Aaron and Zezelj just work masterfully from there. The way they unfold Mance and Hazel’s story is beautiful in how they manage the tone and the emotions that they are feeling. Determination, love, hope, despair -- all of these emotions are just the start of an absolute roller coaster of a journey in twenty-two pages. I would not expect anything less from this series. Thankfully -- because I do not think my heart could take it anymore -- this issue did not end as direly as I’ve come to live with when it comes to this book. Tragedy after tragedy will keep the story arcs going, but hope makes the heart grow fonder, and this issue was some much needed hope given the darkness of the last issue. Again, like THE WIRE and Baltimore, it can’t always be dark clouds over the hellhole that the Rez has become. This is excellent material overall and further indicative of just why this is one of the absolute best comics on the stand. Kudos to all involved.
Humphrey Lee has been an avid comic book reader going on fifteen years now and a contributor to Ain't It Cool comics for quite a few as well. In fact, reading comics is about all he does in his free time and where all the money from his day job wages goes to - funding his comic book habit so he can talk about them to you, our loyal readers (lucky you). He's a bit of a social networking whore, so you can find him all over the Interwebs on sites like Twitter, The MySpaces, Facebookand a Blogger Account where he also mostly talks about comics with his free time because he hasn't the slightest semblance of a life. Sad but true, and he gladly encourages you to add, read, and comment as you will.
SIMPSONS COMICS #161
Writer: Patric M. Verrone Artist: Various Publisher: Bongo Comics Reviewer: WilliamI’ve actually been reading the SIMPSONS COMICS since around issue #145 or so, when I first noticed a section at my local comic book shop devoted to TV/cartoon related comics. It was here that I also discovered other great TV comics to read, such as the FUTURAMA comics and the occasional Warners Bros. cartoon comics.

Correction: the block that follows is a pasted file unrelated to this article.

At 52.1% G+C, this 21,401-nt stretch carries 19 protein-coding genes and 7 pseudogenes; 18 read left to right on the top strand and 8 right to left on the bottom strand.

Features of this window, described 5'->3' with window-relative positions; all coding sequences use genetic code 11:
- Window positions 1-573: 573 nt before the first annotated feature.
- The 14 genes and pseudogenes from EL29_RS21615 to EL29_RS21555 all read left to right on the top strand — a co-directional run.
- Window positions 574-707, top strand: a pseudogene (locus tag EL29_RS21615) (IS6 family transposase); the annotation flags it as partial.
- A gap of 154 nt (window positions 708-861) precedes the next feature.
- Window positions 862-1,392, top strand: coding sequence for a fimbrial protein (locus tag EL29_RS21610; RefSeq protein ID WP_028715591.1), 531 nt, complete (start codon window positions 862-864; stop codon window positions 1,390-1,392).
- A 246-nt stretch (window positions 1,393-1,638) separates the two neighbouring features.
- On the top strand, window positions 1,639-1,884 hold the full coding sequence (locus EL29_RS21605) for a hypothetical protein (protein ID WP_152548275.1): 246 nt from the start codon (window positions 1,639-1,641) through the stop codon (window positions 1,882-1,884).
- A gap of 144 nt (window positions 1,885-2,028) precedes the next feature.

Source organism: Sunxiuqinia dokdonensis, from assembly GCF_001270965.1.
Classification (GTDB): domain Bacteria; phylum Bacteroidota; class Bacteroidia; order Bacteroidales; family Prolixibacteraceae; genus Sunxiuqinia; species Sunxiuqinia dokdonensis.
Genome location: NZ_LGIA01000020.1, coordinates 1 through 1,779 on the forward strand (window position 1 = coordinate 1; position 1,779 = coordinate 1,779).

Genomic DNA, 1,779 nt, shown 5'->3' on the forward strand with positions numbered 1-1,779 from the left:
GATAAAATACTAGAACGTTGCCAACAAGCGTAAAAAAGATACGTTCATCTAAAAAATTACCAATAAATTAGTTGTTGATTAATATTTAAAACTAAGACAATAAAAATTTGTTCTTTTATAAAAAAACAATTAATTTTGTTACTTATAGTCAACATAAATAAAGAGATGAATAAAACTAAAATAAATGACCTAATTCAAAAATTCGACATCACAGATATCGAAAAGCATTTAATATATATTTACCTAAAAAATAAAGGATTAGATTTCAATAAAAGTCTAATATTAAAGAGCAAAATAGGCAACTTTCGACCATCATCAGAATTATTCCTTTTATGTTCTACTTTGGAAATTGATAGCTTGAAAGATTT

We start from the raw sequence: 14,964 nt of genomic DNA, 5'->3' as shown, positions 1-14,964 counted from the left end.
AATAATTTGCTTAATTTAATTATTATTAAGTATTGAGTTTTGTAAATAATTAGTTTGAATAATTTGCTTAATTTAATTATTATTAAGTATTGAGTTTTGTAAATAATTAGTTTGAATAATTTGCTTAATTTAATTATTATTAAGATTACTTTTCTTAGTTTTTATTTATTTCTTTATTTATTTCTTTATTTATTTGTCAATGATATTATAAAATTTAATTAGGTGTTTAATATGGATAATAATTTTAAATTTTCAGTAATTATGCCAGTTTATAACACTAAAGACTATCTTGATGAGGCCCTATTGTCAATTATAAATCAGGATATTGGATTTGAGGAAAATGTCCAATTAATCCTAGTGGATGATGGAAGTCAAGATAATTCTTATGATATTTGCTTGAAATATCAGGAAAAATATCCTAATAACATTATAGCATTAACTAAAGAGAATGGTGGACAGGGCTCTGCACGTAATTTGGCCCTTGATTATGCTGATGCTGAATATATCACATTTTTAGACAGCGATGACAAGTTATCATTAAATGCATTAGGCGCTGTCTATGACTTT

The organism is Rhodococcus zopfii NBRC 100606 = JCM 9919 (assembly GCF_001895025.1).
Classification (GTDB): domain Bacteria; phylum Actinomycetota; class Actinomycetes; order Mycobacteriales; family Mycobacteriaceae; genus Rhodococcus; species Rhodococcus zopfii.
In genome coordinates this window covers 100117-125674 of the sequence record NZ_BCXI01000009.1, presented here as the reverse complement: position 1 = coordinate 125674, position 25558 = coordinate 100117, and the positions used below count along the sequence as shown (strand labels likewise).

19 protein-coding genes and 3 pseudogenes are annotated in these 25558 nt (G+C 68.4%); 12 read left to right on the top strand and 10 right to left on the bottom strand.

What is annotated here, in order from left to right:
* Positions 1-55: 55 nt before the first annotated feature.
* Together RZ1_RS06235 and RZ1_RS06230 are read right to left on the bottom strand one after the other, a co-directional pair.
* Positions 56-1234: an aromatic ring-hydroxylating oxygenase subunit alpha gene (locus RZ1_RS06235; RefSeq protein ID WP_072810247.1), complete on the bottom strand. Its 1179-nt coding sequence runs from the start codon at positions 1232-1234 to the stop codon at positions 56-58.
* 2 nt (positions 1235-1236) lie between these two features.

As with most SIMPSONS fan out there I’ve noticed a big decline in the quality of the episodes nowadays, especially since the producers began focusing nearly every episode towards a guest-starring celebrity. One has to only look at the earlier years to see just how great some of them really were. Like that episode where Lisa needed braces and Homer inadvertently became head of his union, or where Homer goes to space due to an everyman type of NASA program. Even middle years episodes had their moments, such as that great episode where Frank Grimes was first introduced.
The point is that the later years remain difficult to hold up to the aforementioned ones. And while I get the idea behind continuously centering episodes to guest celebrities (after all, a celebrity name will always be a draw), IMO the story remains sacrificed because there’s only so far that it can go based upon said celebrity’s attributes (age, sex, history, talent, etc). It can still work though if the episode is focused enough (that Dustin Hoffman episode comes to mind), or if the guest spot truly is a cameo (that Mickey Rooney cameo in the Radioactive Man movie episode is a great example), but most of the time it doesn’t.